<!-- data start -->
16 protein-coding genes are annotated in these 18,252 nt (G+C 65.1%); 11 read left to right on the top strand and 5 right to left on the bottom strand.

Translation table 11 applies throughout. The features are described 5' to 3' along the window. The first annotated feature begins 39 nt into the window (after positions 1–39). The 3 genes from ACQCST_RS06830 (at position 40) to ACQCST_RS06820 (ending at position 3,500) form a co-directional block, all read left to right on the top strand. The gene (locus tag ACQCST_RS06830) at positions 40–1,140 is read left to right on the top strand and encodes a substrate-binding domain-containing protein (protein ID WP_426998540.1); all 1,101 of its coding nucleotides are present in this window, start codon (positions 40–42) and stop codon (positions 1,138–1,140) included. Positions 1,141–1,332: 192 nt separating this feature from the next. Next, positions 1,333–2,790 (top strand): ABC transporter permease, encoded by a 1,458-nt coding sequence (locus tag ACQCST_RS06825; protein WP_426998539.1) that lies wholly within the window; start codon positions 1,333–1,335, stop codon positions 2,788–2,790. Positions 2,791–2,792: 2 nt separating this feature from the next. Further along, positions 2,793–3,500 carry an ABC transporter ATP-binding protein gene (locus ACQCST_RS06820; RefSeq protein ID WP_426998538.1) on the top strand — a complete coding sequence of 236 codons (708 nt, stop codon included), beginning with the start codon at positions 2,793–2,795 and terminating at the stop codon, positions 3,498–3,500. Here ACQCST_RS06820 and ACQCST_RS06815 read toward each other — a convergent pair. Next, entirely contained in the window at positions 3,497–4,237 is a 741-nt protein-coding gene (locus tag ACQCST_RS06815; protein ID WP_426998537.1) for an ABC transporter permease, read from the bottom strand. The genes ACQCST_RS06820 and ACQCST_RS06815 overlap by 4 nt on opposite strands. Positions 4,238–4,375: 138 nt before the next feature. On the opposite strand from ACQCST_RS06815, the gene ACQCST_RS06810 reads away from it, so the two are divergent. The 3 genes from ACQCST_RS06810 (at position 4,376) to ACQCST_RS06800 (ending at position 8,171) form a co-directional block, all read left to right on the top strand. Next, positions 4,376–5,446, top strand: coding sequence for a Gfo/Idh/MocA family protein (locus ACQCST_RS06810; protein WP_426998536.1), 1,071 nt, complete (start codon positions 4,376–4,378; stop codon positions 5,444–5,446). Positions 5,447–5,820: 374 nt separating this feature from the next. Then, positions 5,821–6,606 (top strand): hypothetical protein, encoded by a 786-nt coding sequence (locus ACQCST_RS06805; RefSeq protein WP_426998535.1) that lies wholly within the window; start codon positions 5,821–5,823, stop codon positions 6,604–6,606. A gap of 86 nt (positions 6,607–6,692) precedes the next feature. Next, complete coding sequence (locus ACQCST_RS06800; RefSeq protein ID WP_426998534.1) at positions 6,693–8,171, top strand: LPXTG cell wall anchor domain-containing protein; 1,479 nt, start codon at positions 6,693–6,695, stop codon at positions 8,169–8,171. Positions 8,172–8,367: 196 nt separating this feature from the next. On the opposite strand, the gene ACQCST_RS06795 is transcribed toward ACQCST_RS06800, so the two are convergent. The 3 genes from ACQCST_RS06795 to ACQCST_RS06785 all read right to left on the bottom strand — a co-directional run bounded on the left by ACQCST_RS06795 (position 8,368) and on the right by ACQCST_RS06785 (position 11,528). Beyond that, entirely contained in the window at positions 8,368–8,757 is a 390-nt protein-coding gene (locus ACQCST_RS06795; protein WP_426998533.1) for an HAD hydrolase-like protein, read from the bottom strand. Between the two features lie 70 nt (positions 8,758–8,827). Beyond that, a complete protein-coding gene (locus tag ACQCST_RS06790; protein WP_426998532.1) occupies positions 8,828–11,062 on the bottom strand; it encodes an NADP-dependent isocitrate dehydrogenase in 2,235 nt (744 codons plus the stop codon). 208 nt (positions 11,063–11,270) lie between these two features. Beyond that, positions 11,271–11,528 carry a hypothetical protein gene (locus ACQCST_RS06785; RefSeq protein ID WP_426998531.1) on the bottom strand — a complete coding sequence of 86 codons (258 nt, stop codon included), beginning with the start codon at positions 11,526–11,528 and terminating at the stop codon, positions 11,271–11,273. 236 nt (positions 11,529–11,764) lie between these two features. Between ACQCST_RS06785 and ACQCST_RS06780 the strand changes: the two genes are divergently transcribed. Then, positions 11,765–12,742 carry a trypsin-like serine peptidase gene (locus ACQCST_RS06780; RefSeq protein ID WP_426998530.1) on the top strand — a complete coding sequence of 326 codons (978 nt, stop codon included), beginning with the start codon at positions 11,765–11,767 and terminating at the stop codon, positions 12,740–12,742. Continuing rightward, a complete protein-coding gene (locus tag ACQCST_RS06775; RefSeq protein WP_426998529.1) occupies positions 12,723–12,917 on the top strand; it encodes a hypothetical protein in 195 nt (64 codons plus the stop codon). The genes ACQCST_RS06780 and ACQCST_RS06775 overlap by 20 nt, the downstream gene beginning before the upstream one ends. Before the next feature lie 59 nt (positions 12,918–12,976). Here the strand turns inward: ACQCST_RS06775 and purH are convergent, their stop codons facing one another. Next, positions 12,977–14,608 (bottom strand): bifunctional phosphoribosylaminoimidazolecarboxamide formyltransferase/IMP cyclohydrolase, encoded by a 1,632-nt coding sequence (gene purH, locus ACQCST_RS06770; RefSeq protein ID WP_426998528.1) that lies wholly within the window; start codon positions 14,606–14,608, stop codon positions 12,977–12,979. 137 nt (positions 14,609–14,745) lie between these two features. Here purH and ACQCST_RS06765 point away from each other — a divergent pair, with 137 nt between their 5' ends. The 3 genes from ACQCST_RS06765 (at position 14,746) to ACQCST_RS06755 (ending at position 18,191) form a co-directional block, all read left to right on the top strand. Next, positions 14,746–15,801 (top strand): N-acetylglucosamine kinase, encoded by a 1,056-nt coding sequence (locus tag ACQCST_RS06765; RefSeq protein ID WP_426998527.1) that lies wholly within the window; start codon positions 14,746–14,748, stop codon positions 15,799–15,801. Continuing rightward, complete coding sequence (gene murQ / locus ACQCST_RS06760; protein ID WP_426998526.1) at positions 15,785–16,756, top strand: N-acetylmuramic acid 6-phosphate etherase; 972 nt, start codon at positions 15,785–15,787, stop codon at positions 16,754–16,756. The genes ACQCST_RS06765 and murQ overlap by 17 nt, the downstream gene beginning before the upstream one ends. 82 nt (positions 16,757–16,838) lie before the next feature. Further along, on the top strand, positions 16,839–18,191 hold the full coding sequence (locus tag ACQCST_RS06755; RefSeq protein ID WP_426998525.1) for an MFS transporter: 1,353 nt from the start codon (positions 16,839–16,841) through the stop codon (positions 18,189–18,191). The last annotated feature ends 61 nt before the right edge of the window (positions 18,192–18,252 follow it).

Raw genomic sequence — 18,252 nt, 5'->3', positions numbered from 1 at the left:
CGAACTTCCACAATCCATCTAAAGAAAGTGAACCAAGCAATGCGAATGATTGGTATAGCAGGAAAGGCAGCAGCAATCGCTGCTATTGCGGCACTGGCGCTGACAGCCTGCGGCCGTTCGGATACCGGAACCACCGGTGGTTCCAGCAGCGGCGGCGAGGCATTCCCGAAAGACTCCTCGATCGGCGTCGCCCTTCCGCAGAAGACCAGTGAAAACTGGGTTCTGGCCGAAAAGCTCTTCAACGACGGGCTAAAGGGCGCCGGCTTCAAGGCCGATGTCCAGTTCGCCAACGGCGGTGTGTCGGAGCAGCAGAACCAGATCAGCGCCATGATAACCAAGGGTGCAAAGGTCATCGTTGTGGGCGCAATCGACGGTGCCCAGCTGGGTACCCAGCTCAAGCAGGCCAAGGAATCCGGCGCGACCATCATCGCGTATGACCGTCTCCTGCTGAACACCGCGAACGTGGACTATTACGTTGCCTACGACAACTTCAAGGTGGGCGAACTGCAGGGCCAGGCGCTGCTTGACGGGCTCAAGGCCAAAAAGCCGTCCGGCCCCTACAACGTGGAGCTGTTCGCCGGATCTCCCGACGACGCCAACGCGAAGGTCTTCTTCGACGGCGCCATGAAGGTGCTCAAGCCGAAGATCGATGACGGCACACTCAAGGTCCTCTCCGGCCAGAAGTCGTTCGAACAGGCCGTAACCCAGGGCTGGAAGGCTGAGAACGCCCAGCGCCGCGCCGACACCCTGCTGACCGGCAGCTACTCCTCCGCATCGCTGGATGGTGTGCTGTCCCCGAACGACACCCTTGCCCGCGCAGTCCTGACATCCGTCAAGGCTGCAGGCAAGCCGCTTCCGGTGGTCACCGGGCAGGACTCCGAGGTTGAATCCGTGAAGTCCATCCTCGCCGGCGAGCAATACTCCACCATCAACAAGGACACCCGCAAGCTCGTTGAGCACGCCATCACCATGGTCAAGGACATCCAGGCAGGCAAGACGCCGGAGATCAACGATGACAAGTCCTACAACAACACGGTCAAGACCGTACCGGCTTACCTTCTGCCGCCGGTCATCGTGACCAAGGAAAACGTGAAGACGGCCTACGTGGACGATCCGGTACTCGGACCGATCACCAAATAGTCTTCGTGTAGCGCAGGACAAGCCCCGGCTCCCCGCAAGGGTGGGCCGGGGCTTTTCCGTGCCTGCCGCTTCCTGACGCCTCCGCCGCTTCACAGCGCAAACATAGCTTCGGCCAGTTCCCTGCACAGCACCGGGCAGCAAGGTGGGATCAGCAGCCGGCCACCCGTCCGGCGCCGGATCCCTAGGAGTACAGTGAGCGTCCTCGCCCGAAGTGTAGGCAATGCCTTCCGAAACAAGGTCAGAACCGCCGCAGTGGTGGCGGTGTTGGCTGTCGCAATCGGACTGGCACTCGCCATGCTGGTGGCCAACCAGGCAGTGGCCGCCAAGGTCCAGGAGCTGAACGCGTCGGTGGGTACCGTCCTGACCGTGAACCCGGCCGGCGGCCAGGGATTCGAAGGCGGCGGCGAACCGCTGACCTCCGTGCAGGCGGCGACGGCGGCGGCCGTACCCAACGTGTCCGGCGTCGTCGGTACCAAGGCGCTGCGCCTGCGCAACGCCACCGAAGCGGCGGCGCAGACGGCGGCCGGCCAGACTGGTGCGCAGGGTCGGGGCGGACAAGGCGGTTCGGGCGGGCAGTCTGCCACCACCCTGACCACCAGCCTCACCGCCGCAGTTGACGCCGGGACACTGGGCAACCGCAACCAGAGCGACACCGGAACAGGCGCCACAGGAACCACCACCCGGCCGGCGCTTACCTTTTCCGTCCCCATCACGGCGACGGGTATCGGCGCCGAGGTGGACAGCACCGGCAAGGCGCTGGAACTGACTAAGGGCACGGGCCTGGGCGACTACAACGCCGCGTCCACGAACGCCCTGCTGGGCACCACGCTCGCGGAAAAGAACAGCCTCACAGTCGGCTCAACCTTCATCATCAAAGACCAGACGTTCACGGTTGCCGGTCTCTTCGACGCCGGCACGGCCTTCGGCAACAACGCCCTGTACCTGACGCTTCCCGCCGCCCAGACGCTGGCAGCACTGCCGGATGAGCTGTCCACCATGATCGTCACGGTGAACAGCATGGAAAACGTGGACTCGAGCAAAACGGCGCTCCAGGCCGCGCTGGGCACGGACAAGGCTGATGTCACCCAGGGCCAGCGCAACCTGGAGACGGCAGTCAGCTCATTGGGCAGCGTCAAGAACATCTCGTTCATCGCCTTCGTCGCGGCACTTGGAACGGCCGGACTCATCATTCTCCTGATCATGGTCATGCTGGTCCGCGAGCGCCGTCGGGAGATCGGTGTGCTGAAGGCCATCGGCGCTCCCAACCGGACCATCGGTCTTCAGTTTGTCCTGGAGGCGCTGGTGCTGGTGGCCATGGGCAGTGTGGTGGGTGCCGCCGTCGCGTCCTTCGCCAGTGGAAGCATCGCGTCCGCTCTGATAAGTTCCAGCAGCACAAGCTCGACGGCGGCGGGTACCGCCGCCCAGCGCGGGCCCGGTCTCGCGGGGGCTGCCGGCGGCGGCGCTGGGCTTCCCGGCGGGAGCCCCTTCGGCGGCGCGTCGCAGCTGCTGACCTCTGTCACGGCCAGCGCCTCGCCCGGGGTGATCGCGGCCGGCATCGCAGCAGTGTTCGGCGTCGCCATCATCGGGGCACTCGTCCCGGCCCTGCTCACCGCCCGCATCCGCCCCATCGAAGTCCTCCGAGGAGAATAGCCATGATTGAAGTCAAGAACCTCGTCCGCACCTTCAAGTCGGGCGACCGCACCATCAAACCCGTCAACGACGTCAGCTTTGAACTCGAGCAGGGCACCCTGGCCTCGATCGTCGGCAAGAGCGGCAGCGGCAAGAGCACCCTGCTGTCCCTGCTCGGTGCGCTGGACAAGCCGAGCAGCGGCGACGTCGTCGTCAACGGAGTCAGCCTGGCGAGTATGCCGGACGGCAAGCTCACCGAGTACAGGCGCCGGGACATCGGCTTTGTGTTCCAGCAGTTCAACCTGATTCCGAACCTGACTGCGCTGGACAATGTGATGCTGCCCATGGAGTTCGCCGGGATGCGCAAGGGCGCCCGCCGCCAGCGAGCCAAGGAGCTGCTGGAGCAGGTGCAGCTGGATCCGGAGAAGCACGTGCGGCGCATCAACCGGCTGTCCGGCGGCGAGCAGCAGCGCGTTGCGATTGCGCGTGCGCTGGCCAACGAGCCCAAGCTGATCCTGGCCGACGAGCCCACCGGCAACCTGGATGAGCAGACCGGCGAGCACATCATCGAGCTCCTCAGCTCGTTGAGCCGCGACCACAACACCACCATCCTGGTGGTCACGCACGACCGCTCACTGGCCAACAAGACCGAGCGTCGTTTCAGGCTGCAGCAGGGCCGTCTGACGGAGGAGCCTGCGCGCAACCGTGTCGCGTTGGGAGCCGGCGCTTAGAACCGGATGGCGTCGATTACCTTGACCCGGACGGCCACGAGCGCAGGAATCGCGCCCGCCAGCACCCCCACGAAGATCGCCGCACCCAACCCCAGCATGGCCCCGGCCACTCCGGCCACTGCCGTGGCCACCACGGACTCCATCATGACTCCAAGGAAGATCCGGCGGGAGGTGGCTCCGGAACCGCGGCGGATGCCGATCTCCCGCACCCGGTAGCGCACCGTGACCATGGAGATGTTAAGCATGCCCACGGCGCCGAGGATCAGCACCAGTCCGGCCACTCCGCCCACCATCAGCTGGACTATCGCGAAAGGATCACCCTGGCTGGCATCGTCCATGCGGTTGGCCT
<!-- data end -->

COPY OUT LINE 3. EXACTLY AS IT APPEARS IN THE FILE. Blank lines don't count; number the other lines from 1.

Raw genomic sequence — 18,252 nt, 5'->3', positions numbered from 1 at the left: